Faculty experts available to discuss breast cancer
For Breast Cancer Awareness Month, the Office of Media Relations has prepared a list of University of South Carolina faculty who are conducting breast cancer research. For more information or to schedule interviews, call or e-mail Megan Sexton in the Office of Media Relations, (803) 777-5400. (Msexton@mailbox.sc.edu)
Links between breast cancer and Vitamin D in African-American women
Low levels of vitamin D have been associated with elevated breast cancer risk. A new study has found African-American women diagnosed with breast cancer had lower vitamin D levels than white women with breast cancer. Low vitamin D was related to a greater likelihood for aggressive breast cancer. Black women are at a higher risk because darker skin color reduces the efficiency of the absorption of UV rays, which is imperative in producing vitamin D. Dr. Susan Steck, associate professor of epidemiology at USC’s Arnold School of Public Health, led the study.
Support groups improve quality of life for African-American women with breast cancer
Dr. Sue Heiney, professor in USC’s College of Nursing and School of Medicine can discuss the importance of support groups for African-American women diagnosed with breast cancer. Heiney’s recent study, funded by the National Cancer Institute, found that telephone support groups improved the quality of life and family relationships for African-American women diagnosed with breast cancer.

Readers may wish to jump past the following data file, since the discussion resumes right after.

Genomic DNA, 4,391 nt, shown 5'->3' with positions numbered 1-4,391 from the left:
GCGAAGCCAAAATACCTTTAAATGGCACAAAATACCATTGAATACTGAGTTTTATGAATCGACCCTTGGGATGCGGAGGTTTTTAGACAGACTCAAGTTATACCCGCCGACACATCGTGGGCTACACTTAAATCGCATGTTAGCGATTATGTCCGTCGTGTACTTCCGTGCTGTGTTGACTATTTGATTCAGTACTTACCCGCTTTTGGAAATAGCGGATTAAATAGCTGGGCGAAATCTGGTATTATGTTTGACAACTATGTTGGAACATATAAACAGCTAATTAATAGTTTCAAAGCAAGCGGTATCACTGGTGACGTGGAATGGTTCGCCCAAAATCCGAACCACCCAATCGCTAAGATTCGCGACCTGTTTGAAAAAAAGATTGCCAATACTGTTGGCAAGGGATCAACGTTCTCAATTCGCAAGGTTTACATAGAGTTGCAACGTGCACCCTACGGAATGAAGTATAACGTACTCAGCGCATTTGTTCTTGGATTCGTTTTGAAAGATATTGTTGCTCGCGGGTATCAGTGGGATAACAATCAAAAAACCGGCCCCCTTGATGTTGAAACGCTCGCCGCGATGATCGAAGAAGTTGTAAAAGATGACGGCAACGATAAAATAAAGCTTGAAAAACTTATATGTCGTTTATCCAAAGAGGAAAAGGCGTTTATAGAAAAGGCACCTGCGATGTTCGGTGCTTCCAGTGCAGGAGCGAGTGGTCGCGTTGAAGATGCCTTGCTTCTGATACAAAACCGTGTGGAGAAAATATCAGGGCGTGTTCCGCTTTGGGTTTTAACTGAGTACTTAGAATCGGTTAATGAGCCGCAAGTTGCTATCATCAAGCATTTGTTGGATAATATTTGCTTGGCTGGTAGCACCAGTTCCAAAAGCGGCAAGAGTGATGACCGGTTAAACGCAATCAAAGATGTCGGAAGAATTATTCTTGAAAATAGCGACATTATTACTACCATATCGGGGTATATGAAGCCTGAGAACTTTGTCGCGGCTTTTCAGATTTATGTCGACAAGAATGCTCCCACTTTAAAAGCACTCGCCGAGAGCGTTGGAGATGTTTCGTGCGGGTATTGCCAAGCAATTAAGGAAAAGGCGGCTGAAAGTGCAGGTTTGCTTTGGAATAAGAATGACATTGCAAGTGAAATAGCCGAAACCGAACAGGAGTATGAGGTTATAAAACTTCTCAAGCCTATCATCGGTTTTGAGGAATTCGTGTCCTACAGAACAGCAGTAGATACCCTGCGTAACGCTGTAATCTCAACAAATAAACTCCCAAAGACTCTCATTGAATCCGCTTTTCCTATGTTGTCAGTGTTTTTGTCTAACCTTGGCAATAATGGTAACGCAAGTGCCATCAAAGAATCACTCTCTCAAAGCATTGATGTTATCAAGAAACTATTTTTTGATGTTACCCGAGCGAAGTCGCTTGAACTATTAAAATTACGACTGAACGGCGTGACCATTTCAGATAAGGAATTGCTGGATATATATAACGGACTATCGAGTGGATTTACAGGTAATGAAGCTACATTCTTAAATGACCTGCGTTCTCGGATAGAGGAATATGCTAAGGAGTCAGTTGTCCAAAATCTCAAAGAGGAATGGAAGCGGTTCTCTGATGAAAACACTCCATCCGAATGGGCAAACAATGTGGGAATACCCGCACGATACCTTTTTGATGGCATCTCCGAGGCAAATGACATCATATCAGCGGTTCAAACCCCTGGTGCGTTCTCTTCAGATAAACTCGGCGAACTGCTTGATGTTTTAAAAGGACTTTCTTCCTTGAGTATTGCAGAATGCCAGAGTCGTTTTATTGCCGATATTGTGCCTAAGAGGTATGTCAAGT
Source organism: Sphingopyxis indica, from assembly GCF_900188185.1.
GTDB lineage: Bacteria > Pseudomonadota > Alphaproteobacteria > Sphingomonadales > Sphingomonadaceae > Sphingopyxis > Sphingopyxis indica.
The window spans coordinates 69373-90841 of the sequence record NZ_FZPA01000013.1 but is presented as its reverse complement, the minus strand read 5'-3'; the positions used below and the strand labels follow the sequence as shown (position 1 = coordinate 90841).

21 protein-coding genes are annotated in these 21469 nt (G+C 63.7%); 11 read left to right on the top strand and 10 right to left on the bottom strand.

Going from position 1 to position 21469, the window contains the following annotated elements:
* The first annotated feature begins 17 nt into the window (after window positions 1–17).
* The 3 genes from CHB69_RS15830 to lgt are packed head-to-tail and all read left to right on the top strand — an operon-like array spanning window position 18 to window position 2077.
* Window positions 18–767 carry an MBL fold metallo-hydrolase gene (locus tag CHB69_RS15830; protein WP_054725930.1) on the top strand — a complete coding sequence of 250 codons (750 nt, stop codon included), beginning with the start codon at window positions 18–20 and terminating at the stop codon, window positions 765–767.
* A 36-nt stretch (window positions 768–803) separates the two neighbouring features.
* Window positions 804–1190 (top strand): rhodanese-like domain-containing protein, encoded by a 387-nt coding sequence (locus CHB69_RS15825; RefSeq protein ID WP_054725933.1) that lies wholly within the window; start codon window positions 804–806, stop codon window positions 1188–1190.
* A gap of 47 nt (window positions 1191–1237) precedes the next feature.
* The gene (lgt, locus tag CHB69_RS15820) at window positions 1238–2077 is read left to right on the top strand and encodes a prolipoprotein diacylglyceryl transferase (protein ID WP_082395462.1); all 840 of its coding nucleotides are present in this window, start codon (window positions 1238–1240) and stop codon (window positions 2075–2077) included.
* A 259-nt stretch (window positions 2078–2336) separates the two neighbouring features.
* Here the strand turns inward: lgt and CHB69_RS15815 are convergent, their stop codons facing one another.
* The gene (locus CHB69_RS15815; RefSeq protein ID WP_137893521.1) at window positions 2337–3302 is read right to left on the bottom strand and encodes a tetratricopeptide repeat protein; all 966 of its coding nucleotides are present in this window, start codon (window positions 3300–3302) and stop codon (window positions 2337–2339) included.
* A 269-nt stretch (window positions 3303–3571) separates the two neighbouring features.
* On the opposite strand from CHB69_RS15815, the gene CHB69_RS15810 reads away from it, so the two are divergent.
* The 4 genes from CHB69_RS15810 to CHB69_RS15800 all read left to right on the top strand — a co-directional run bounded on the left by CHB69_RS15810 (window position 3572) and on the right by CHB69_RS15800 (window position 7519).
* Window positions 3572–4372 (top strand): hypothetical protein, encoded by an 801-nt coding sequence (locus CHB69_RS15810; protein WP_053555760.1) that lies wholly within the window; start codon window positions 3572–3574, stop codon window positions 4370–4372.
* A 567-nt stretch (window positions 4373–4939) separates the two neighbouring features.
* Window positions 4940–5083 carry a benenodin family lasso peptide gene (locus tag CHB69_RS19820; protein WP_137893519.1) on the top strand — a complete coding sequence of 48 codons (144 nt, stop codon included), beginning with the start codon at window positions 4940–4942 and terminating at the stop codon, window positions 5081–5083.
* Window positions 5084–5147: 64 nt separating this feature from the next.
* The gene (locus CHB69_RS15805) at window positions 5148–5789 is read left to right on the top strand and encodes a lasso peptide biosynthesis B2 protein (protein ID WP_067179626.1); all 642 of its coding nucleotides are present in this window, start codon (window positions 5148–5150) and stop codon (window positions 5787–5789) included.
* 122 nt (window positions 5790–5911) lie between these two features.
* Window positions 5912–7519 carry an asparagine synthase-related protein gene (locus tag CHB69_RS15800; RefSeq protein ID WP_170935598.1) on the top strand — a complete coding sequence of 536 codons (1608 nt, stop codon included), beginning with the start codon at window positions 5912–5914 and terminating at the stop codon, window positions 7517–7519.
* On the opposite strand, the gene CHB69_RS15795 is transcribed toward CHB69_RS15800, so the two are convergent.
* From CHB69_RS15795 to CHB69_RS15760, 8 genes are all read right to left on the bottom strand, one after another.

Breast cancer and diet
Research continues to show the relationship between breast cancer and diet. Dr. James Hebert, director of the S.C. Cancer Prevention and Control Program and professor in the Arnold School of Public Health, can discuss the specific effect of diet and related factors in causing cancer.
Role of stem cells in breast cancer research
Dr. Hexin Chen, an assistant professor of biological sciences, is working on three projects aimed at understanding breast-cancer stem cells and targeting them for breast-cancer treatment. The rare cancer cell population, called “Cancer Stem Cell,” is thought to be the ultimate arbiter of tumor maintenance and propagation and the root cause of relapse and treatment resistance of many cancers. Studies are also identifying markers of cancer stem cells, which may help further characterize the types of breast cancer and select right treatment regimens.
Eating seaweed may help explain lower breast cancer rates in Japan
The idea of studying the health effects of eating seaweed came from studies of breast-cancer rates in different countries. In particular, women in the United States have four times higher rates of breast cancer as women in Japan. Lifestyle issues, such as smaller body size, more exercise and eating smaller amounts of fatty food and sugary drinks may all be important, but eating different foods, like seaweed, may be key to understanding the differences in breast cancer risk. Seaweeds are remarkably effective at preventing breast cancer in the laboratory studies using cancer cells in test tubes and in studies of animals given seaweed along with a carcinogen. When Dr. Jane Teas of USC’s Cancer Research Center gave capsules of seaweed to healthy American women, she saw significant protective changes in hormones related to breast cancer. Seaweeds are enthusiastically eaten by millions of people in Japan every day. Sushi and seaweed-miso soup are the two easiest ways to eat seaweed in South Carolina.